Goodbyes are hard. Rituals and transitions can stir an intense and broad range of emotions. Such was the case when I dropped my firstborn off for her first year of college. I found myself simultaneously feeling elation, hesitation, sadness, excitement, fear, and grief.
Sitting among fellow parents gathered in Eaton Chapel to hear an address given by Scott Bierman, the president of Beloit College, I glanced around, looking for clues on the faces of the other parents. Were they having as much trouble keeping it together? The afternoon's speakers heightened our emotional intensity, reflecting poignantly about this time of transition for all the families who had gathered together. President Bierman described dropping his own daughters off at college. Then the Dean of Students Christina Klawitter asked the incoming first-year students to consider their parents' perspective, to let their parents baby them on that day, just one last time, "if your parents want to make up your bed for you today, let them. If they want to fold and put away your clothes, let them." Half an hour earlier, I had made up Geneva's bed and filled her dresser drawers for her. She had let me.
Judging from the anxious questions posed on the Facebook group for parents of Beloit student class of 2020, I had not been alone in my obsessive focus on making sure my daughter had everything she needed for college. One parent asked, "will my child need to bring an ironing board, or will those be provided?" My favorite response to that was, "my daughter has never ironed??" One could just imagine the college presenting each incoming student with an ironing board, along with a poodle skirt and, for the young men, some Beloit cufflinks.
Someone else wanted to know if her student should bring a landline phone. I believe every child arrived at college with several devices to access the internet and/or make phone calls. Come to think of it, do millennials even make phone calls? Maybe that same mom could have responded, "my daughter has never made a phone call??" I laughed at some of these posts by the other eager parents of freshmen, but I know that I also got carried away with “Operation Have Everything Ready and Perfect to Launch Boonie.” The night before dropping her off, I stayed up late doing laundry so that she would arrive with no dirty clothes. Was that necessary? No, but it felt good to me, and I was having trouble sleeping anyway.
The day began with Geneva tiptoeing into my bedroom. "Are you excited?!" she whispered. I don't know too many days in life more exciting than the day one leaves home and starts a new life. When Truman came out of his room, he was dressed in black pants, a white shirt, and a tie. He felt the occasion called for formal dress. I wasn’t aware that he had even packed a tie.
Living in the idyllic college town of Davis, California, I've experienced the arrival of incoming freshmen students for years. Even if I didn't have a professor husband, I couldn't escape the impact of arriving students each fall. In Davis, they make themselves known by their unsure and unsafe bicycle riding. Once while I was circling a bicycle round-about, a student cut right through the center while looking straight at me and yelling his warning to "look out! I don't know where I'm going!" I was annoyed at the time of the collision, but now I can't help but see these students as I see my own daughter. Like the students at Beloit College, the UC Davis freshmen seem so much younger than they once did. As Andy says, the students get younger every year.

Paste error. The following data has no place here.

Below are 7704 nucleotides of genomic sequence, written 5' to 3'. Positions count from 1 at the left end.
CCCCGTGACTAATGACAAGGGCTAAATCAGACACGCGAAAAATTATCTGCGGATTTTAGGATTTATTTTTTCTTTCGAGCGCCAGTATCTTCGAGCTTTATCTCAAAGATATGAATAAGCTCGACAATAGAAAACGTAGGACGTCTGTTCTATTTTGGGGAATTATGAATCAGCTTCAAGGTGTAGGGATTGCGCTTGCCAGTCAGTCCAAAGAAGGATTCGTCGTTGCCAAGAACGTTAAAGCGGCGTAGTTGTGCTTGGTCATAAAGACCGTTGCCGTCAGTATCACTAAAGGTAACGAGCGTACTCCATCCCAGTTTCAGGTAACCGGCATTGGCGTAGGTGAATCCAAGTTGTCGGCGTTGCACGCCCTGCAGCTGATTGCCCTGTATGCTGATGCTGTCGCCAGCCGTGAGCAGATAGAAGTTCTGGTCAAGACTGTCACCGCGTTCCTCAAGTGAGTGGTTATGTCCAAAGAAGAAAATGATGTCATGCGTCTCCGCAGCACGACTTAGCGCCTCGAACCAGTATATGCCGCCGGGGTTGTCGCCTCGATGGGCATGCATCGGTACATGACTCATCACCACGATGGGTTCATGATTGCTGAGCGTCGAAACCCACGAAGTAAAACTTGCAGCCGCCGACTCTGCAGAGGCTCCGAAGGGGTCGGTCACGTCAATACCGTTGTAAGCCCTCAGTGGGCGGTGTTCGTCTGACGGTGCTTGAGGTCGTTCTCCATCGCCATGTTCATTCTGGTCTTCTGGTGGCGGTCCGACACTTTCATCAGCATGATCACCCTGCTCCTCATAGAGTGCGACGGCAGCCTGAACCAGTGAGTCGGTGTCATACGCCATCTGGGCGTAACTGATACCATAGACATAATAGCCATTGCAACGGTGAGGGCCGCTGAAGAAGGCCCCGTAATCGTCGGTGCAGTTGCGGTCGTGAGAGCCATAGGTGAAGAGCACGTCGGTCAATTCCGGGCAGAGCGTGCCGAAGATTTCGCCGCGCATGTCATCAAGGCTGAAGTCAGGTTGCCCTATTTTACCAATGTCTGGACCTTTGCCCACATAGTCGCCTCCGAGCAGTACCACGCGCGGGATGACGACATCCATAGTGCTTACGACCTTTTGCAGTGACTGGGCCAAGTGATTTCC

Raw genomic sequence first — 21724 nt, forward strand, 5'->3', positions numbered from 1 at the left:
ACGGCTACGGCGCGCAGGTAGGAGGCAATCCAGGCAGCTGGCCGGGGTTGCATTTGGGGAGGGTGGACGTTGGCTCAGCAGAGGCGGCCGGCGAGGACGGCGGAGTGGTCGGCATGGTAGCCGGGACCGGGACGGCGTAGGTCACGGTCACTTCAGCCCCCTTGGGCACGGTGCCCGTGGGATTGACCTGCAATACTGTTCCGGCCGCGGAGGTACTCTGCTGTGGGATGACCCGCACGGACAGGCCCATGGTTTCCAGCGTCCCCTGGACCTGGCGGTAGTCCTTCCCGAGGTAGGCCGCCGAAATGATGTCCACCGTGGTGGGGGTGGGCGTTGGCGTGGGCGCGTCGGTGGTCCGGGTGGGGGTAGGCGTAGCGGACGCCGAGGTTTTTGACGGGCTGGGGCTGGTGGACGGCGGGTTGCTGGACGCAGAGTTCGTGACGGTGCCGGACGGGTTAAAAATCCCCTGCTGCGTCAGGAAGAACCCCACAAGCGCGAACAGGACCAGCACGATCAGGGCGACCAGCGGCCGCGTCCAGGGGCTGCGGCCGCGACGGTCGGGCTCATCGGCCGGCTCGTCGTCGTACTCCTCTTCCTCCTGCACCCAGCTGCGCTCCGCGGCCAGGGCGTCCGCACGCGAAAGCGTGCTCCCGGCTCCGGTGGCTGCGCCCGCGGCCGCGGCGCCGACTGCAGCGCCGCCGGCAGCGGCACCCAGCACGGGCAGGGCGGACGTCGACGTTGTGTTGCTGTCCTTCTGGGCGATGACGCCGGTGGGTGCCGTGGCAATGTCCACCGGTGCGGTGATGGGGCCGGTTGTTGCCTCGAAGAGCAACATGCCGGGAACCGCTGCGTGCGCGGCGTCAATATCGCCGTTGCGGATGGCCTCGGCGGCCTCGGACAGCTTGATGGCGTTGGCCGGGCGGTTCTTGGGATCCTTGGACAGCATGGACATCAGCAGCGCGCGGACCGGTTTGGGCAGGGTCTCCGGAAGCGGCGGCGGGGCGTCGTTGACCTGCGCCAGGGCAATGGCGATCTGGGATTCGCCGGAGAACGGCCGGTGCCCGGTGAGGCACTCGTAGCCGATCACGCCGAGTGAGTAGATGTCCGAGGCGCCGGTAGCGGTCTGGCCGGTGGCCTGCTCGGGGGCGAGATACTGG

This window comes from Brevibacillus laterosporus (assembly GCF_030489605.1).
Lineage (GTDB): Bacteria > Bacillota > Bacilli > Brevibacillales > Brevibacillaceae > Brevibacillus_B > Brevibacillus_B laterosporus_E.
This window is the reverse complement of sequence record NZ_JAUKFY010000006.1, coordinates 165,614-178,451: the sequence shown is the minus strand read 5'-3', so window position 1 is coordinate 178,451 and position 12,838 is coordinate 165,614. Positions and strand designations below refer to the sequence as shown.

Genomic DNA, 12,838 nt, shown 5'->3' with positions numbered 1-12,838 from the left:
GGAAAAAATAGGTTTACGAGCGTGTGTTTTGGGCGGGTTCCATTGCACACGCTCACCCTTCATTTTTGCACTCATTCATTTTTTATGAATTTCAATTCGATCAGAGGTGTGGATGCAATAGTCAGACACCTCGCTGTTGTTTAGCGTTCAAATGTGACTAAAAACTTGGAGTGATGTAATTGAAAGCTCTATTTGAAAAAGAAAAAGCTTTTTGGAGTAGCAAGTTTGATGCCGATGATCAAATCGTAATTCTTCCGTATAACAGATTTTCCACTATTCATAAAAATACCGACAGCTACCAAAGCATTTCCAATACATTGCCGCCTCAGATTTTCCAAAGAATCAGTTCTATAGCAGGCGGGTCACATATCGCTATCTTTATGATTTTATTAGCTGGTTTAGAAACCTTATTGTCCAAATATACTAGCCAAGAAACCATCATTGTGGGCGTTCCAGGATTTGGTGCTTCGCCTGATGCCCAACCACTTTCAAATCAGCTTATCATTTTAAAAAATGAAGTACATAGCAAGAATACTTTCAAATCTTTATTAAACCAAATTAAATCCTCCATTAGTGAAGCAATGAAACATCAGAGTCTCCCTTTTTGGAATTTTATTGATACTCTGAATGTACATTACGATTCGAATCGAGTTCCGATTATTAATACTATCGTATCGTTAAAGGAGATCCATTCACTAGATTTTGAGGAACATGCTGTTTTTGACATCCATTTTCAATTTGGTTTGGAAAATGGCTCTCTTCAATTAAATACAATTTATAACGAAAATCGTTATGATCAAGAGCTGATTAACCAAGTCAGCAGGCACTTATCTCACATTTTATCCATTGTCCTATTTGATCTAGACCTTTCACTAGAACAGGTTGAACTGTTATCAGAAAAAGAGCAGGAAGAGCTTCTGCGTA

After the president's welcome, Beloit hosted a dessert reception on the quad. The welcoming committee of students lead the dancing and frisbee-playing, and we sampled the tasty treats, enough to feed a small army. Beloit administrators were using sweets to soften the sting of our goodbyes. Looking around the crowd, I saw such a mixture of reactions. Some students (including mine) were dancing with their parents. Geneva yelled, "Mommy! It's that song you love!" I smiled thinking three thoughts: dancing is joy; It's hard to feel sad when you're dancing, and families dancing together are my favorite to watch. Alongside the musical merriment were more subdued parents and students looking overwhelmed and anxious, quietly talking or staring at the grass, some already crying. I understood that reaction too.
We parents had been given our gentle orders: after dessert, it was time for hugs and kisses and teary goodbyes so that our "children" could leave us to have their first dinner together in the dining hall. I thought back to the first day of kindergarten when we had surely all gone through a similar process, kissing our fresh-faced, sweet-smelling sweetie pies goodbye and turning them over to teachers with sympathetic smiles who knew that parents needed as much encouragement on that first day as the kinders, sometimes more. If we pulled off goodbye then, we could manage today, too.
I think that Geneva may have been the last to enter the dining hall that evening. She left us walking backward, waving non-stop until she reached the steps. Then she turned and disappeared into the hall and into her new life.
As we make our drive back west, each passing mile takes us farther from our girl, and reinforces the new distance between us. And although I'm feeling predictably sad, I'm surprised with my overall sense of contentment and resolution. With the goodbyes behind us, we shift our focus forward, as always. This time of transition, of beginnings and new directions, reminds me of my own first days in college. I survived, and so will she. We left Beloit ready to trust her professors and other college leaders. I eagerly anticipate texts and photos and even sometimes a phone call from my millennial. I can't wait to hear all about her adventures.